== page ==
Human Monocytes - CD14, CD16 - Ziegler-Heitbrock


Modulation of monocyte subsets in infectious disease


Monocytes are effector immune cells but a precise analysis of their role in immune response has been precluded by their heterogeneity. Indeed, human monocytes are composed of at least three different subsets with different phenotypic characteristics and functional properties, the so-called classical, intermediate and nonclassical monocytes. A review of the literature shows that these monocyte subsets are differently affected during viral, bacterial, parasitic and fungal infections. The expansion of the CD16+ compartment (intermediate and non-classical monocytes) is typically observed in the majority of infectious diseases and the increased proportion of CD16+ monocytes is likely related to their activation through their direct interaction with the pathogen or the inflammatory context. In contrast, the number of non-classical and intermediate monocytes is decreased in Q fever endocarditis, suggesting that complex mechanisms govern the equilibrium among monocyte subsets. The measurement of monocyte subsets would be useful in better understanding of the role of monocyte activation in the pathophysiology of infectious diseases.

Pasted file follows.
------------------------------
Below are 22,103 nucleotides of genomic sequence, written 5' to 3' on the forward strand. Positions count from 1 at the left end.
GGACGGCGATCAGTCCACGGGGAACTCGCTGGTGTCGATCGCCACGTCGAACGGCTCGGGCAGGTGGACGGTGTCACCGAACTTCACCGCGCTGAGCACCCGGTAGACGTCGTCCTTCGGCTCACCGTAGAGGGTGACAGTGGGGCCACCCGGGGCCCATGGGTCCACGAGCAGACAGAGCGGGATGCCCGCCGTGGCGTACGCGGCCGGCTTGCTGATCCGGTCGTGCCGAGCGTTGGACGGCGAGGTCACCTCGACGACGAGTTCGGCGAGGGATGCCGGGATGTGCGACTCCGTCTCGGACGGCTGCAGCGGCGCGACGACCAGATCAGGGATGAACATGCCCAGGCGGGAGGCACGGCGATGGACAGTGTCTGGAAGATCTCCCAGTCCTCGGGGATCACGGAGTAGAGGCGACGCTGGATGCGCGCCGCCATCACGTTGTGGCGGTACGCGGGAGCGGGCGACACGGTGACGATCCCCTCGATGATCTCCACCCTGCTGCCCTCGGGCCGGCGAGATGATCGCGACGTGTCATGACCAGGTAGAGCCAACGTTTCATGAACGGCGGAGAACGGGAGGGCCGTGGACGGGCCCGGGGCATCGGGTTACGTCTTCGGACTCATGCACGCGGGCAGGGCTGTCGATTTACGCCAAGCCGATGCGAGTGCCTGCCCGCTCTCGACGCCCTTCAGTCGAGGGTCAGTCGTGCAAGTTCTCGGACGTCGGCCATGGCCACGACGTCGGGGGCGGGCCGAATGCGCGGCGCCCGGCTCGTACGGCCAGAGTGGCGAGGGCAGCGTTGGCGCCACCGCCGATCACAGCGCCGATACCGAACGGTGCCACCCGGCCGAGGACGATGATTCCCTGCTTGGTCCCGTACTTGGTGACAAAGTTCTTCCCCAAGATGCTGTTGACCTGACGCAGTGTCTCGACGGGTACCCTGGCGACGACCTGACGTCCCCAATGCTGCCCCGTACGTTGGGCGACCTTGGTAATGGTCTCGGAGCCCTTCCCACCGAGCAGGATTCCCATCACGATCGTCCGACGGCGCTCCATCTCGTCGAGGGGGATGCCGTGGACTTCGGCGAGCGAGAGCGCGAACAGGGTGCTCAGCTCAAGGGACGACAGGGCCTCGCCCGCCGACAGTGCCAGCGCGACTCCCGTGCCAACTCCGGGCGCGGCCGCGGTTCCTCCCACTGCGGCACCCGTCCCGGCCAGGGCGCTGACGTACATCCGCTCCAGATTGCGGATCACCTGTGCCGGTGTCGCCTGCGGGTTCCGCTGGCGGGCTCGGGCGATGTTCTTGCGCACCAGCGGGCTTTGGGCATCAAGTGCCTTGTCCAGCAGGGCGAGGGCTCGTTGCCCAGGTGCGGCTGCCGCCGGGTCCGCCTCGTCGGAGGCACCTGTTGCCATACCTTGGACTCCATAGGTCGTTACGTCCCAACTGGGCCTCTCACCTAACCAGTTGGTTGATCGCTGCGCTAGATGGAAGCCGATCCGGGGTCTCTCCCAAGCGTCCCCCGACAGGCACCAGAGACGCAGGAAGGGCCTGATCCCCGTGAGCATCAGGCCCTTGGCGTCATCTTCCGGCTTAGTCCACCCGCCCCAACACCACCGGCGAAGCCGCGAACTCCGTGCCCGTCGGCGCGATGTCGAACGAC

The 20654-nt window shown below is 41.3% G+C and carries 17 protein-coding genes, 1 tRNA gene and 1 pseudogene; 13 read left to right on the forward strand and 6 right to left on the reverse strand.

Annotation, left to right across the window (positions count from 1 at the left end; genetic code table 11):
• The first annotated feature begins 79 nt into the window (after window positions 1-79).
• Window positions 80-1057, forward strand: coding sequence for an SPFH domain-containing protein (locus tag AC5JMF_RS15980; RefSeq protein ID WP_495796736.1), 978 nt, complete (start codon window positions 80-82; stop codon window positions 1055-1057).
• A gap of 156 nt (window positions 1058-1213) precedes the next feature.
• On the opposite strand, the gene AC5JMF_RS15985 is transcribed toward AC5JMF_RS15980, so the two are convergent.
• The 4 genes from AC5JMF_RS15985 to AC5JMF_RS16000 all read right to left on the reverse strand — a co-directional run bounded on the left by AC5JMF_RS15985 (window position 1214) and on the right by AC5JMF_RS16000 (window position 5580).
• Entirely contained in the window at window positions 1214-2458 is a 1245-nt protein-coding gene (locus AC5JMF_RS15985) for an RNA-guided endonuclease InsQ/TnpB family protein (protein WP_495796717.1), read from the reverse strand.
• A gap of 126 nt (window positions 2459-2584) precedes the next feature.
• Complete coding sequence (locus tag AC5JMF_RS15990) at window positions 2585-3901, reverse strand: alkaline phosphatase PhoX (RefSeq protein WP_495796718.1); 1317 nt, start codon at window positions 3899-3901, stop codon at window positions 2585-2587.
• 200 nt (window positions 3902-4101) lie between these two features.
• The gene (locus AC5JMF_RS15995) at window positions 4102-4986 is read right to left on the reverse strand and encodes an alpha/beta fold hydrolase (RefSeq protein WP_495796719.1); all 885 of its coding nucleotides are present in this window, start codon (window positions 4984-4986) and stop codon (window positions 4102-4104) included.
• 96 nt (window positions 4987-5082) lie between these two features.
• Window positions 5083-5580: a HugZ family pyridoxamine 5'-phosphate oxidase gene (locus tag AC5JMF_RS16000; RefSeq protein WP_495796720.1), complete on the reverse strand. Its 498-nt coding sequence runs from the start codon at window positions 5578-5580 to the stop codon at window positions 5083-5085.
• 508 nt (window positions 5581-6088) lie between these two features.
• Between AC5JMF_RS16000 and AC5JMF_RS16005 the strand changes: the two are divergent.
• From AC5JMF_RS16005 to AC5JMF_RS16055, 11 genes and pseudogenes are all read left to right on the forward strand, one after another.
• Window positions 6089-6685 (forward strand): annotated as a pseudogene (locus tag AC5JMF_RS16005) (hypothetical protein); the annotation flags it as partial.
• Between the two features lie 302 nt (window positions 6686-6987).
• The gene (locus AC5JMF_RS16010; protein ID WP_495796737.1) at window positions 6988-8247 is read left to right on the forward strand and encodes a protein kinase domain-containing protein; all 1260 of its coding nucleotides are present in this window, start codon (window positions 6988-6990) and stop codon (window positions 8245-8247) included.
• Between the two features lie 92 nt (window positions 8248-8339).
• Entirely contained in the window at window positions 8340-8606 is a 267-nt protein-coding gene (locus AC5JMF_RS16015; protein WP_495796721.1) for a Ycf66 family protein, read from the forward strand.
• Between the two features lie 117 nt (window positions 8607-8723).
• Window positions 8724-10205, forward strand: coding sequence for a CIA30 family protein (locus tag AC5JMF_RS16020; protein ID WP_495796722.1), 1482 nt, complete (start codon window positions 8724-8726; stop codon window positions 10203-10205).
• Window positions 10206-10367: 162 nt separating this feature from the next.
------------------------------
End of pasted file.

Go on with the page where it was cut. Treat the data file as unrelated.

Authors: Ka MB, Olive D, Mege JL
Journal: World Journal of Immunology 27:185-193
Year: 2014
PubMed: Find in PubMed